Located a few miles outside of America’s highest incorporated municipality, Alma, you’ll find a lake that’s full of sunken secrets. During the mining boom of Colorado in the mid-to-late 1800s, a visitor to this spot would have seen a sight quite different than Montgomery Reservoir’s glassy blue surface – they would have seen a bustling town. Once home to more than 1,000 residents, complete with 150 cabins, hotels, sawmills, and a dance hall often said to be the largest in the area, a decision was made to flood the structures in the 1890s, burying the scene with the exception of one mill.

Founded in 1861 beneath the shadows of 14,295-foot Mount Lincoln, the town of Montgomery was built to house an influx of miners in search of gold and ore. As more miners came to town, Montgomery continued to grow. Eventually, the surrounding valley housed a whopping total of five (possibly six depending on who you ask) mills, including the Magnolia Mill – the only structure still visible today.

Montgomery Reservoir as seen from above. Google Maps.
Montgomery Reservoir as seen from above. Viewing notes: Hoosier Pass is the prominent road on the right. Mt. Lincoln is the snow covered mountain on the left. The reservoir is the dark blue spot in the top right quadrant of the map. Photo Credit: ©2018 Google Maps.

Unfortunately, local mining slowed in the 1890s and residents started to leave, similar to what would eventually happen in much of Colorado’s mining country. On the brink of becoming a ghost town, land owners likely hoped something could be done to save their losses on a depreciating investment. A decision to sell was made. But why was this town filled with water?

The City of Colorado Springs purchased the site near the turn of the century and decided that as the gold in the area had dried up, the space was better fit to be a reservoir. A dam was made to help hold snowmelt, eventually hiding the town from sight in near entirety.

Montgomery Reservoir Epakai (Flickr)
Montgomery Reservoir as seen from Hoosier Pass. Photo Credit: Epakai (Flickr)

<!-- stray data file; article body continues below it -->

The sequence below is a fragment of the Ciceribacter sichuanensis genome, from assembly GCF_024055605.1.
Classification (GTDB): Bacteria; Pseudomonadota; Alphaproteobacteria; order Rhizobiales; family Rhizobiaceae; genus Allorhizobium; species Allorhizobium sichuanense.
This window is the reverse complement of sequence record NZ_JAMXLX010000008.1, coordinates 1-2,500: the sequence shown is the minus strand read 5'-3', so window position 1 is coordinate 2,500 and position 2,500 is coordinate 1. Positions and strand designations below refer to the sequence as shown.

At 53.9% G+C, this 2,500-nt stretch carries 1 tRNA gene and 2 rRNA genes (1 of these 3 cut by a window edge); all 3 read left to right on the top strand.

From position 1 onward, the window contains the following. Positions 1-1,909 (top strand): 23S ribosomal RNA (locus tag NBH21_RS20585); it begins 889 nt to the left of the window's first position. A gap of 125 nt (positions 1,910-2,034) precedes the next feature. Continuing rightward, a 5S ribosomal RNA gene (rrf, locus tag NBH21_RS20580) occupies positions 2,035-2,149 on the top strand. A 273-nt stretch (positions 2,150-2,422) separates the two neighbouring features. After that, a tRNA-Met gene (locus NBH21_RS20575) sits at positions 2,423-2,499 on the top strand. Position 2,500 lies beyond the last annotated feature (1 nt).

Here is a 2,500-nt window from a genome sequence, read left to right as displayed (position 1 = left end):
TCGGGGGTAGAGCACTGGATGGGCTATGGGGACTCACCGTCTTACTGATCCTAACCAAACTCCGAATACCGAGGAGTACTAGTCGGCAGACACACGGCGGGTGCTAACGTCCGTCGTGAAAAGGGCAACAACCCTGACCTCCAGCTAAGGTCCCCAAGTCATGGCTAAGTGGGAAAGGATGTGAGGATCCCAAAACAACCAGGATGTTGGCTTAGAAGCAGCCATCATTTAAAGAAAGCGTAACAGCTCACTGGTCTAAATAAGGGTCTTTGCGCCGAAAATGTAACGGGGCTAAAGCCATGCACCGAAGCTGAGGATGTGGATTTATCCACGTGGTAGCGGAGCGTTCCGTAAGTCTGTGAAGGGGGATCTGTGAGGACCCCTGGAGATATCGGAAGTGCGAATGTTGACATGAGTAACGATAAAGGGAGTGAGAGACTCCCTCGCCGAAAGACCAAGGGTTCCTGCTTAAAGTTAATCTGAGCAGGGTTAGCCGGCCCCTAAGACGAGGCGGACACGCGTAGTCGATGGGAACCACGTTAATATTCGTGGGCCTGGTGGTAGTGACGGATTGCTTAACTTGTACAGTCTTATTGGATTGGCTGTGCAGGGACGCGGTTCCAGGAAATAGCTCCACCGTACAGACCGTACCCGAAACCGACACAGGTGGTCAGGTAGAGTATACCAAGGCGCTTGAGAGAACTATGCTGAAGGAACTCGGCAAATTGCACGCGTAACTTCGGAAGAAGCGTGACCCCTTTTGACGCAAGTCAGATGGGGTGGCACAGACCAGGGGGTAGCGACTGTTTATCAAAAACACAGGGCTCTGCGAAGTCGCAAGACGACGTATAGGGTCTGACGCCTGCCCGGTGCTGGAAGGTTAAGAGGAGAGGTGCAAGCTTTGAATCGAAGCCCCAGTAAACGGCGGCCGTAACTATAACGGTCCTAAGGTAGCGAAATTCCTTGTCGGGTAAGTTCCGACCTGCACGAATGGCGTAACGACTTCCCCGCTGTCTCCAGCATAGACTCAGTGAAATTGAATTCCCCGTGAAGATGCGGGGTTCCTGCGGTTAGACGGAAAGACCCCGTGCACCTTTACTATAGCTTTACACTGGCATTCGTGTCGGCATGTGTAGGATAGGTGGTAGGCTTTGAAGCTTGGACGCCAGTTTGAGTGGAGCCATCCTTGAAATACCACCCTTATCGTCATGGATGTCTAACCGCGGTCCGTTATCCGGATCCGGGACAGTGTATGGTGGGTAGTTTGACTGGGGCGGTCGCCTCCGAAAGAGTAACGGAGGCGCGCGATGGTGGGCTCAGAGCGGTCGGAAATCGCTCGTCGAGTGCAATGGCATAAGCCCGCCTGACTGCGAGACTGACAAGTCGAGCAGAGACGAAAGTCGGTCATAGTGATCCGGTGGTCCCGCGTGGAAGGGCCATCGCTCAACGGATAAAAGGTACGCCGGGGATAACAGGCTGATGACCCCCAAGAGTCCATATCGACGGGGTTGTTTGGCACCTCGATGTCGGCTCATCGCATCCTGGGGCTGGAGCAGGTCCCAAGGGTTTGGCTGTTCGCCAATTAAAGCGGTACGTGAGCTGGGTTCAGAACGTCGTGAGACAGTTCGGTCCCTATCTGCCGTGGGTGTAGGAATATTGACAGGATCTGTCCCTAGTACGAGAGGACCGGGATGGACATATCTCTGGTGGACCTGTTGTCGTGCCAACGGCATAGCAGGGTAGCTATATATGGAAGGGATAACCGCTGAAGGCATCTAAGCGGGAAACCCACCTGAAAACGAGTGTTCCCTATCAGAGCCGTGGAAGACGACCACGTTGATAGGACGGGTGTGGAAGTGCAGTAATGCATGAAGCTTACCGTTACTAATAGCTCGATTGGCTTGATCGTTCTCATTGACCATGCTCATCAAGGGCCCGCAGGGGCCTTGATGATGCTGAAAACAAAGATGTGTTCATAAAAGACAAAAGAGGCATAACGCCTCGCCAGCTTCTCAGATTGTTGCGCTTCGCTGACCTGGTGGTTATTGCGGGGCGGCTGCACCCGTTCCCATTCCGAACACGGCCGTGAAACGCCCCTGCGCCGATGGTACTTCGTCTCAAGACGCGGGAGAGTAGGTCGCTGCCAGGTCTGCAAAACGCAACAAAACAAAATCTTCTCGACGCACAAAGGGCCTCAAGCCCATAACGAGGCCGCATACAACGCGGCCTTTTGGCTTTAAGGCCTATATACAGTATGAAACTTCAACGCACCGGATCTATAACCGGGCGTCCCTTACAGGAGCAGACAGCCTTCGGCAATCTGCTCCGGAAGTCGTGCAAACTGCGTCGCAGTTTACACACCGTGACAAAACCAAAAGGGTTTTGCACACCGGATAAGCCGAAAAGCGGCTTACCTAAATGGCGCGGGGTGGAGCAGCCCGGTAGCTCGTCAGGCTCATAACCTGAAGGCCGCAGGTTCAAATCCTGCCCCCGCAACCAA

As previously mentioned, the only building of Montgomery that still stands is the Magnolia Mill, but even this building isn’t the original structure. The first mill actually burnt down and was eventually rebuilt in 1930. It’s since fallen into decay and is closed to the public. While you can’t enter the Magnolia Mill, it’s still a very impressive building, complete with a large conveyor belt system.

While the ghost town might be hidden, this area is still a great place to visit. Surrounded by massive peaks and close to the summit of Hoosier Pass – which is on the Continental Divide – visitors today can soak in amazing views, imagining what the scene must have been like for early settlers. It’s even worth a visit in the winter, as this reservoir is known for its particularly blue ice following a freeze. If you plan on visiting, be warned that this destination is located at 10,800 feet, meaning that altitude and weather can pose additional risks. It’s remote nature also makes following “Leave No Trace” principles crucial.

Though the town of Montgomery might be hidden from view, its legacy continues to live on in both Montgomery Reservoir and Mount Lincoln. Why Mount Lincoln? Residents of Montgomery were actually responsible for its naming, which they selected to honor President Lincoln – the incumbent president during a portion of the town’s most prosperous time. Believe it or not, this naming of a peak had a ripple effect, also resulting in the naming of nearby Mount Democrat – selected by people who felt Lincoln’s Republican nature shouldn’t be represented without opposition.

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